As most readers of the Tracking Board probably know, it’s incredibly hard to get your first script produced, and even though it was voted to the Black List, that was still the case with Taylor Allen and Andrew Logan’s script Chappaquiddick. The writing duo didn’t come to the project the usual way. Allen was an editor and production coordinator for The Simpsons for many years, while Logan has produced a number of shorts and indie films, including the 2015 Sundance fave Entertainment.
If you haven’t heard of Chappaquiddick, the island off of Martha’s Vineyard in Massachusetts, then you probably never heard of Senator Ted Kennedy, played in the film by Australian actor Jason Clarke (Zero Dark Thirty). In 1969, Kennedy was famously at a beach house party with friends and supporters when he drove off a pier, and his campaign aide Mary Jo Kopechne (played by Kate Mara) drowned, leading to an investigation that eventually got Kennedy off the hook for her death.
The movie Chappaquiddick isn’t so certain, and in fact, it pretty much indicts Kennedy for negligence in Kopechne’s death. Since Kennedy himself is now dead, the only two people present on that fateful night can’t deny the movie’s claims. The film co-stars Ed Helms as Kennedy’s cousin Joseph Gargan, and Jim Gaffigan as another advisor and confidante.
The Tracking Board spoke to Allen and Logan a few weeks back, and though the latter didn’t talk much, he did chime in from time to time. Plus, Allen gets points for being a fan of my long-running box office columns and EIC Jeff Sneider’s Twitter feed.
This is your first screenplay, which is pretty amazing in itself, but I was reading up on you guys, and I’d never think that a guy from The Simpsons and the guy who produced Entertainment would have written Chappaquiddick, so how did all this happen?
Taylor Allen: We had been unsuccessful screenwriters before this, and this is our first screenplay together, and my first feature. Before this, I thought that I would be writing sketch comedy. I took a sketch comedy class at UCB (Upright Citizens Brigade) and was told that I was not very good, then I immediately left. Andrew was writing a fantasy children’s film with a writing partner, and then we both broke up with the writing partners we had. Frank Pierson via Matt Weiner said that “it’s after your first divorce, you really know what you’re looking for in your second wife.” For us, we became writing partners, because we had failed with other writing partners. We’re best friends…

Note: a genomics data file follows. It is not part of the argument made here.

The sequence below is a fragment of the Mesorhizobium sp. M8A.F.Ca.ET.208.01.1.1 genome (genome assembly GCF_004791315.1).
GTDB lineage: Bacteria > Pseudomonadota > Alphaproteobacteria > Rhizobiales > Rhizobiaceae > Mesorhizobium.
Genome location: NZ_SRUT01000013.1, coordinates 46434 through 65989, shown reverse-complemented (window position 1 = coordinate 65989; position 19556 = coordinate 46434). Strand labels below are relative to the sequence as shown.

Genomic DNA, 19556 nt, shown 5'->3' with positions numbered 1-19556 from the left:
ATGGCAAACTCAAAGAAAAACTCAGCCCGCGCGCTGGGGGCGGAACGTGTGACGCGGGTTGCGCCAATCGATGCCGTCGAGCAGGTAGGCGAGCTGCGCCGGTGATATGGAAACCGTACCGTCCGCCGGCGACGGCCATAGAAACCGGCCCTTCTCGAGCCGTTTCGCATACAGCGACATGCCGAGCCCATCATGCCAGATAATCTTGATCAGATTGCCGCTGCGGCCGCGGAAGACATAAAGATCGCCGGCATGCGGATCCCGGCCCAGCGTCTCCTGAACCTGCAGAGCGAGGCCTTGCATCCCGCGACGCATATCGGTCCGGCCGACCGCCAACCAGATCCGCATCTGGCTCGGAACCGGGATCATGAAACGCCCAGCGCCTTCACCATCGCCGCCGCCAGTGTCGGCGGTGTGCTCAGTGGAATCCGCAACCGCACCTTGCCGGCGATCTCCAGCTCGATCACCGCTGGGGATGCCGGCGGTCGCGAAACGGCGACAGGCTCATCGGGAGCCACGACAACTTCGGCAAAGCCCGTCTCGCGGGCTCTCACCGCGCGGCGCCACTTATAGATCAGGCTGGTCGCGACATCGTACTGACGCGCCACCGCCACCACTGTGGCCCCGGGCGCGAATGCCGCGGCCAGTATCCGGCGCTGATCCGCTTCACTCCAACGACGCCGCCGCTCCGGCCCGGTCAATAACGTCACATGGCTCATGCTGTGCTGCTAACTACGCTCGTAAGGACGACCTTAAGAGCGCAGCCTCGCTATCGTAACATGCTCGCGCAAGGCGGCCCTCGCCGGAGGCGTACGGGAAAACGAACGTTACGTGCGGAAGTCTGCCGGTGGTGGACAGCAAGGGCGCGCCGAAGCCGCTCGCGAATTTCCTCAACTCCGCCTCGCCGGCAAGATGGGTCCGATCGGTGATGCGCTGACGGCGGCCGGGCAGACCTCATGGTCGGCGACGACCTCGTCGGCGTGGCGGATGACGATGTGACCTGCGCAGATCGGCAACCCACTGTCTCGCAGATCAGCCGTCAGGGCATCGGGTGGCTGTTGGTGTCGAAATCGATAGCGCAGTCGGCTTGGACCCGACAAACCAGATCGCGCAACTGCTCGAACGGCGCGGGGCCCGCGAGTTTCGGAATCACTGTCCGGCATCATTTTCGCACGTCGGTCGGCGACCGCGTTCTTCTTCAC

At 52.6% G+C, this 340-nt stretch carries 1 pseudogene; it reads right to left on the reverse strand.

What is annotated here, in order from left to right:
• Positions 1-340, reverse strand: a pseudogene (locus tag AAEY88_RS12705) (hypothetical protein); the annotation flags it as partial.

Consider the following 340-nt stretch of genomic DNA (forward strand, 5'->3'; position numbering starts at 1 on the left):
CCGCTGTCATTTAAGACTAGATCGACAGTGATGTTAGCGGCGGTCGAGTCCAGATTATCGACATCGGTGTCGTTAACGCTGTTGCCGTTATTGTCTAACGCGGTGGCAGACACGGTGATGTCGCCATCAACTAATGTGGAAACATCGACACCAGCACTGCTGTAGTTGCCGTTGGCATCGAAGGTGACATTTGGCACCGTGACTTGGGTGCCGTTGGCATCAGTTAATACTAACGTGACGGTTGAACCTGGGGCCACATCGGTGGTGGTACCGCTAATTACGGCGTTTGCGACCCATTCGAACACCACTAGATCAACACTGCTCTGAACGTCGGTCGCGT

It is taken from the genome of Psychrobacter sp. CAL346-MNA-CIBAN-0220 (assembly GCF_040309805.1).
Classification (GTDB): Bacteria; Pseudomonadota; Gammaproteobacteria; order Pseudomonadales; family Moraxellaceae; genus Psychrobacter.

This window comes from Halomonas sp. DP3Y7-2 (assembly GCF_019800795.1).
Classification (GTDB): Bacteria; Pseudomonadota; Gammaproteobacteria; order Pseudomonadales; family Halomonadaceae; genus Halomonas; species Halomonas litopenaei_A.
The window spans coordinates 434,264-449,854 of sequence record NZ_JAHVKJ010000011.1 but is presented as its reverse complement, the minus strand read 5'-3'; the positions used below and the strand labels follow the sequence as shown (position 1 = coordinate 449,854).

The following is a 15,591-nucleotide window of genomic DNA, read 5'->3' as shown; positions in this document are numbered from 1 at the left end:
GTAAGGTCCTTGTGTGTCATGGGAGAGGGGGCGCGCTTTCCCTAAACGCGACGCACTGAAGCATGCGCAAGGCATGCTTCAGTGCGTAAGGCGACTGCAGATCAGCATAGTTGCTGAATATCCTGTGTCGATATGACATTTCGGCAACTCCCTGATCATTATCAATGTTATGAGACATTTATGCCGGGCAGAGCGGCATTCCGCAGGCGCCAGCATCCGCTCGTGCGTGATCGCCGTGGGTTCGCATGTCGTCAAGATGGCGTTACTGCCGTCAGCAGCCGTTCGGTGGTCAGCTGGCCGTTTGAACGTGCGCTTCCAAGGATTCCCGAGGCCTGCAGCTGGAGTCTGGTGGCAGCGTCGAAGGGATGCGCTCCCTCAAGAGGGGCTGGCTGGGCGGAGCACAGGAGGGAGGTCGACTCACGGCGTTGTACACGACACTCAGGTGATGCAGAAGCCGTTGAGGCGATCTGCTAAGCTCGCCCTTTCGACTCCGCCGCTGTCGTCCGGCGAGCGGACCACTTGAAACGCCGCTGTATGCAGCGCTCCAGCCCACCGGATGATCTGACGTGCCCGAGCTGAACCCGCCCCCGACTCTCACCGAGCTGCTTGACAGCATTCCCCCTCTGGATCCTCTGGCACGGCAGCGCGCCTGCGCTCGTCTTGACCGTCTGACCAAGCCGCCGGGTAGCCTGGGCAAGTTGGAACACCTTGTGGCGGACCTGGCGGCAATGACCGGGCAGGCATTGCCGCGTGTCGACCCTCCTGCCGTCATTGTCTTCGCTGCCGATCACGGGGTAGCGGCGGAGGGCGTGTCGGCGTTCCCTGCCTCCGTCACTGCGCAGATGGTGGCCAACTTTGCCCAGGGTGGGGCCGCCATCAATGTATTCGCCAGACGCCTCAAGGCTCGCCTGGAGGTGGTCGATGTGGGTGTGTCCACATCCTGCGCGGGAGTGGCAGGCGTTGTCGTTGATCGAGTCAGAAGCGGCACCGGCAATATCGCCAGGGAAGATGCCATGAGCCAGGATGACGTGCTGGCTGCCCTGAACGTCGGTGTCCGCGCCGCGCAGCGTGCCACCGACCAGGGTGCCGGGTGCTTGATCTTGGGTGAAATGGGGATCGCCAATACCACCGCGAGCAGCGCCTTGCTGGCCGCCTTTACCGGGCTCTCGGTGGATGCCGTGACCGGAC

Andrew Logan: We met each other in Austin.
Taylor: It came down to six years of failure writing shorter things and things weren’t working, it was finally time to write that thing that we were actually passionate about, and I think that’s the reason this one worked. We both had always been fascinated by the Kennedys. We’re big fans of political movies. I often say that we worship at the altar of Sorkin, so it was something that was really exciting from the jump to write about the Kennedys and politics.
Why this story in particular? I guess it hadn’t been written about so much?
Taylor: Yeah, you need “blue ocean,” is the phrase. You don’t want to go where everybody else has gone, and for us, we grew up in Dallas, both of us. We met in Austin, but who knew that my future best friend was living a few blocks down from me in Dallas. Dallas obviously has a history with the Kennedy family, and every vacation, we drove through Dealy Plaza, and because of that, I grew up really fascinated by them, as did Andrew. For us, JFK and Bobby were both figures that were so large and sort of hard to understand, because they were President and Attorney General, and Ted, being the youngest, and the one that didn’t have all these expectations on him until his brothers were assassinate, that somehow made him more relatable to us, and that was why we went into it, knowing that we wanted to tell a Ted Kennedy story, and then once you decide you want to tell a Ted Kennedy story, all roads lead back to Chappaquiddick. If you don’t want to tell a cradle-to-grave story, you really want to focus it, and we thought that Chappaquiddick was one of the larger themes of his life.